Praise and thanksgiving are an integral part of the Nuptial Mass and of a married couple's life everyday. We praise and thank God for His love and His call to discipleship in the home. We thank Him for all the blessings He gives us by way of faith, love and family. We thank Him for providing us with our daily bread. We thank Him for the crosses in our life through which he prunes us to bear more fruit. We thank Him for the opportunities to share His love and blessings with those less fortunate than ourselves. We thank Him for the community of the Church and the small Christian communities to which we belong.

Let us also thank each other everyday for being channels of God's life and love to us. Let us never take each other for granted or only notice when the other does not please us and come up to our expectations. God wants us to be life-giving to each other just as he is life-giving to us. Parents should bless their children everyday, when they rise, when they leave the house and at night before they sleep. Bless and do not curse. Thank and do not find fault. Correct with love and gentleness. We have a beautiful role model in Jesus who disciples us.

The word discipline comes from making disciples. The Old Testament does have passages about using the rod it is true. How effective is it though in the long run? Jesus made a whip to drive out the money-changers who made religion a farce in the temple. But he was also friendly, caring and understanding towards the sinners and revealed to them the Father as a "watching-over" father, not a watching father. Many an upright man has driven his children away from the Church and belief in God because of his strictness and insistence on external observance. If we love our children and hug them, we can afford to discipline them at times when it is really necessary. But that is only after prayer and not when we are angry or disturbed. There are many alternate forms of disciplining today that are more effective and respectful, than the rod.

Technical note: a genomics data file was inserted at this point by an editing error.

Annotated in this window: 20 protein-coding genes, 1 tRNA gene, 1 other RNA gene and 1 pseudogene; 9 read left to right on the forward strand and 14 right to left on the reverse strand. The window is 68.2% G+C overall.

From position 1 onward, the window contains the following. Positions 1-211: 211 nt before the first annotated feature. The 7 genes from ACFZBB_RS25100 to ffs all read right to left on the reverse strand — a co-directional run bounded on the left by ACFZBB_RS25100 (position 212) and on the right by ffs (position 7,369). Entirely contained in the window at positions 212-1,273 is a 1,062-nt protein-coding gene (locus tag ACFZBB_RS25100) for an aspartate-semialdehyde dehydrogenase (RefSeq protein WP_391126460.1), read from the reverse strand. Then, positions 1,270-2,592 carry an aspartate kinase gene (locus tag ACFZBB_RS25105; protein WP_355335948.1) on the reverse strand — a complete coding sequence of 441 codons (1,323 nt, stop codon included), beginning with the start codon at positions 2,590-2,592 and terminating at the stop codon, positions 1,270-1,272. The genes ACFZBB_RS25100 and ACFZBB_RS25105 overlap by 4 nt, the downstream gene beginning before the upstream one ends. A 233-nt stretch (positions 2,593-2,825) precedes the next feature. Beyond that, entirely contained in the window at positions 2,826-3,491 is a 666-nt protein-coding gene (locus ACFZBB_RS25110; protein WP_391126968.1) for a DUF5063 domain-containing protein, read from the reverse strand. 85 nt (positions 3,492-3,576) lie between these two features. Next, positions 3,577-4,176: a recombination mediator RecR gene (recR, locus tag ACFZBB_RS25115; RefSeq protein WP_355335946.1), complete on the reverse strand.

We do not have to pamper our children or make life very easy and comfortable for them either. Let them learn to share and do without all they want in these days of materialism and consumerism. Expose them to those who have less and are still contented and joyful in sharing life, laughter and love. Make time to go our together as a family for picnics or to relax and enjoy each other's company. We are part of creation and there is a joy in gardening and preserving our threatened natural world and environment. The psalms teach us to prise God with nature

Our home should be open to the poor, lonely and needy, so that they may find love and healing in sharing the joy and warmth of family, now and then. "Whatsoever we do to the least of Jesus' brothers and sisters, we do unto him." God is never outdone in generosity. The family that reaches out to share with others in Jesus' name, can be sure that they will never ever be in need. God is the Giver of every gift and He will never forget whatever we share with those children of His who are in need. We live in a world where some people are never content with what they have and waste so much while others starve. The Christian family loses its true identity when it turns in on itself and ignores or despises the poor and the weak. It brings destruction on itself. Let us rather love as Jesus loves.

Fr. Peter deSousa (February 1, 2005)